Your safety and wellbeing are our number one concern during the time you are here at Trailblazer. That said our activities involve physical labor that is done outdoors in a hot outdoor environment, and some tasks are more physically demanding than others. Depending upon a volunteer's physical abilities our staff schedule volunteers to tasks that match those abilities and with least risk to injury.
Dehydration and heat injuries can happen fast in the tropical Cambodian heat, so be sure to bring plenty of water with you. You can refill your water bottle from one of our water filters on site. Other means of sun protection, i.e. a hat and sunscreen, are also recommended. You are encouraged to take breaks as often as you feel necessary. Please let us know before you start work if you have any health concerns that may limit the type or scope of work that you can do.
Volunteers need to act in a responsible and respectful manner while interacting with the local people, local staff, and other volunteers.
When working with any of our team in the countryside, you must dress appropriately. The basic rule is to cover your knees and shoulders (see “Dress Code” below).
If you are invited to join one of our teams on a work field trip into the countryside, please come prepared to deal with sun, dust, and thirst. If it is during the rainy season (June/July – September/October), you can also expect rain. If you believe you will need more than a lunch, please bring some snacks.
When working in the countryside, the Trailblazer crew typically eats a lunch prepared by the family at whose home the crew is working. As a volunteer, you are encouraged to join the crew in eating that lunch. The food is always fresh and well cooked, so there is no need to worry about getting sick. However, if you have dietary restrictions or serious concerns, you can decline. If you want to decline, please do so in a respectful manner. Cambodians will understand if you say that you are not eating the food because it would be against your religion, or it is a matter of your health.
If you experience any improper treatment by staff or other volunteers, please report it to Trailblazer’s management staff. 6. Handing out political or religious materials is forbidden, and against our agreements with the Cambodian government.
Basic Protocols for Interacting with the Locals
Cambodians are very friendly, and a smile goes a long way.
Be respectful to elders.
Shouting or public displays of over-emotion are considered impolite.
Remove your shoes before entering someone's home, or a temple.
Dress respectfully, especially when visiting temples. Again, cover your knees and shoulders.
Do not point your naked foot at someone, and do not touch a person’s head (including kids).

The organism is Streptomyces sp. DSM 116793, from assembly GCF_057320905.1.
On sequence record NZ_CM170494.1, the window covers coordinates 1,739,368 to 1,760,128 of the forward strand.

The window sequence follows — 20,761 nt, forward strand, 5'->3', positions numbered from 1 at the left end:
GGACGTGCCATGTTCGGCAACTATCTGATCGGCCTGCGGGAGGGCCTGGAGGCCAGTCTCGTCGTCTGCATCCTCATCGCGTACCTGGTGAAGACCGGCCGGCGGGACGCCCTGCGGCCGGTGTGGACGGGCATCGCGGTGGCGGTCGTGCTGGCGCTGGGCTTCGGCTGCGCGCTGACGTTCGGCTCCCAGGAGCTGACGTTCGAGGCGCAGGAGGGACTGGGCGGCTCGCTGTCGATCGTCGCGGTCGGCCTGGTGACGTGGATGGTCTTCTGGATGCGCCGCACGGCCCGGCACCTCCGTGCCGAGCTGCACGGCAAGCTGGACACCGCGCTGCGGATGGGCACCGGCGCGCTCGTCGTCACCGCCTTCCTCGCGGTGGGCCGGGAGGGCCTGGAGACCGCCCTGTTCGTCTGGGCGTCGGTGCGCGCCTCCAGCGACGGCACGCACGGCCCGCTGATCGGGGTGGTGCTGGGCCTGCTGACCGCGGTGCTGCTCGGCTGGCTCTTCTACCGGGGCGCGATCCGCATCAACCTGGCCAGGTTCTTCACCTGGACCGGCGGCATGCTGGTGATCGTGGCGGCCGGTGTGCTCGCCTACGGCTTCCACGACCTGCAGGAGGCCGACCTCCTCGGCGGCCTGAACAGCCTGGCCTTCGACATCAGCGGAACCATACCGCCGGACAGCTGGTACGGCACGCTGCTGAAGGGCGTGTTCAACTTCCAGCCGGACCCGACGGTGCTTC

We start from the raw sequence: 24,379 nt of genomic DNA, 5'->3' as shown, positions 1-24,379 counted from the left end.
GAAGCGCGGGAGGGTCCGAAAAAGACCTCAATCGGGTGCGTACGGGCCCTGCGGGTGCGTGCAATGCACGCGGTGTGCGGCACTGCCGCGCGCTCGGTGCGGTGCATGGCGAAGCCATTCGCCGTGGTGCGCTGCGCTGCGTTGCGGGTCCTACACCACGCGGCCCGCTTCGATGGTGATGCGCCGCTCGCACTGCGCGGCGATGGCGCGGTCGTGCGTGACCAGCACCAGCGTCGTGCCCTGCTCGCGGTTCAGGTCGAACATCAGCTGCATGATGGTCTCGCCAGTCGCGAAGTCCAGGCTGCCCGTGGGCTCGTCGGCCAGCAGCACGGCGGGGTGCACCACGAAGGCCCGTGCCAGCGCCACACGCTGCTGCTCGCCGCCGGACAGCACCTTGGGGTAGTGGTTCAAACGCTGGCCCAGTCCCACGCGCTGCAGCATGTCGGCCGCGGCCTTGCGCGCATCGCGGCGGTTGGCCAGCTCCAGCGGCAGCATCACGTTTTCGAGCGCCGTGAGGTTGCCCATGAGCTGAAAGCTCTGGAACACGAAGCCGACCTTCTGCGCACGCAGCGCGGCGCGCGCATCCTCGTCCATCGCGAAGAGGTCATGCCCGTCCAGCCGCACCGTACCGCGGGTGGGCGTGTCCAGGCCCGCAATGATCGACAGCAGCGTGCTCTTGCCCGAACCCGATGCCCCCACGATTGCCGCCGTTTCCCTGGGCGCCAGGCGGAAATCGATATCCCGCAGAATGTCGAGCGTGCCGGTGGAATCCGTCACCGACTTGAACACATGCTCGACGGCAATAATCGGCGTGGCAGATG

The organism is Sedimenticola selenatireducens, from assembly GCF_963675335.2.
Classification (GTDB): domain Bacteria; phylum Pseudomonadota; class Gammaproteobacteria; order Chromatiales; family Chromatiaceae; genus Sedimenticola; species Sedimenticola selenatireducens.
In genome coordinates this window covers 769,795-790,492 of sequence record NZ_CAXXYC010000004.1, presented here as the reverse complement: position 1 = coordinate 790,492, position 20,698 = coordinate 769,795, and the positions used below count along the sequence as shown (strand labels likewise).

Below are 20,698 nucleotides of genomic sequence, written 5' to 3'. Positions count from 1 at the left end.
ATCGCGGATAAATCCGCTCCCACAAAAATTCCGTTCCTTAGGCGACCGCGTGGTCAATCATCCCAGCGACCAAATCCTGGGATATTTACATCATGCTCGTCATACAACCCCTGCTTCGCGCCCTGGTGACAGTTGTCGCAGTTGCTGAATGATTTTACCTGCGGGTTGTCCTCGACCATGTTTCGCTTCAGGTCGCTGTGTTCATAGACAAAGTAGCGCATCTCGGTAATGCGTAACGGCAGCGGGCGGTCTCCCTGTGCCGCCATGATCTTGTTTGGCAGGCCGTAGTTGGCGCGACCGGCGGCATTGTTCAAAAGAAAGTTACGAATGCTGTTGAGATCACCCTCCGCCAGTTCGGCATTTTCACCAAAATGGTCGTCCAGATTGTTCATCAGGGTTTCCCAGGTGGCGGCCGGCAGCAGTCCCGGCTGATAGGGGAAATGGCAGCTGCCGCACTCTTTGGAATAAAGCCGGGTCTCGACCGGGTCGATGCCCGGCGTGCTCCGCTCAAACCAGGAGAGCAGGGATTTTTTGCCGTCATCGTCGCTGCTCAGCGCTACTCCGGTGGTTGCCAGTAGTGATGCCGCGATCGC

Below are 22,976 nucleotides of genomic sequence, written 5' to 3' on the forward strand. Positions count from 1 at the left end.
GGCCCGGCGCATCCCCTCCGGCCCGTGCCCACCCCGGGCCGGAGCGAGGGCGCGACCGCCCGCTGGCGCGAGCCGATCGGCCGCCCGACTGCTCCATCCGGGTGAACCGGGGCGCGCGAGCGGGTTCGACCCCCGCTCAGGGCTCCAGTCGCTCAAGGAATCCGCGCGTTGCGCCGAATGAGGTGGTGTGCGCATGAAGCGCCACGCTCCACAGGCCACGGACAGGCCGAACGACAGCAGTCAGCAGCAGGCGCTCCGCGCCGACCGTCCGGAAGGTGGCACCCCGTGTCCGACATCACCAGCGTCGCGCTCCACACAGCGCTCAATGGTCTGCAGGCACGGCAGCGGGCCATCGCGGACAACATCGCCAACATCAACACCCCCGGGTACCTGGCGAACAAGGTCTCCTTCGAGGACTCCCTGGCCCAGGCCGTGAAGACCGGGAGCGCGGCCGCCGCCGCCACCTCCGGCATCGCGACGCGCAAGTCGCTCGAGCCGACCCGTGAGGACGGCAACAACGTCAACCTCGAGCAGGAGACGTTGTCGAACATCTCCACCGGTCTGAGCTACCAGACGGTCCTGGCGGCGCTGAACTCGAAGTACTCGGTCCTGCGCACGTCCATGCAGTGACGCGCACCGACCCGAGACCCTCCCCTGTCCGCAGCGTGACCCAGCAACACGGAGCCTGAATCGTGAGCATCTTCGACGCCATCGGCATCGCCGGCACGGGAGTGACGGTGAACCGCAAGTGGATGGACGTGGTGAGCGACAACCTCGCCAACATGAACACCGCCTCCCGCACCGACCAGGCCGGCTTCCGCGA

Always ask permission before taking someone’s photograph. You can ask permission by saying, “Som tort rupe?”
Children will be very interested to see their image on your digital camera, and may rush to see it after the photo is taken.
What is Expected
The following are essential guidelines for participating in any of Trailblazer’s projects:
Volunteers need to act in a responsible and respectful manner whilst interacting with the local people, staff and other volunteers.
Volunteers are expected to arrive on time for the work day at 8:00am, and be prepared with any personal items you may need: snacks, sunscreen, hat, etc.
When working with any of our team in the countryside, you must dress appropriately, * see Dress Code.
On your first day, be sure to bring a copy of your travel medical insurance policy, so we have it on file while you are volunteering with us.
If you are invited to join one of our teams into the countryside, please come prepared to deal with sun, dust, rain, and thirst. If you believe you will need any snack, please bring something along.
When you are working in the countryside, you will at times be asked to join in lunch which has been prepared by the local villager. The food is always fresh and well-cooked so there is no need to worry. However, if you have dietary restrictions or serious concerns, you can decline. If you must decline, please do so in a respectful manner. If you do not eat what they provide it may be seen Cambodians would understand if you state that it would be against your religion or is a matter of health that you are not eating what they provided.
If you experience any improper treatment by staff or other volunteers, please report it to our management staff.
Handing out political or religious materials or participating in any rally is forbidden and against our agreement with the government.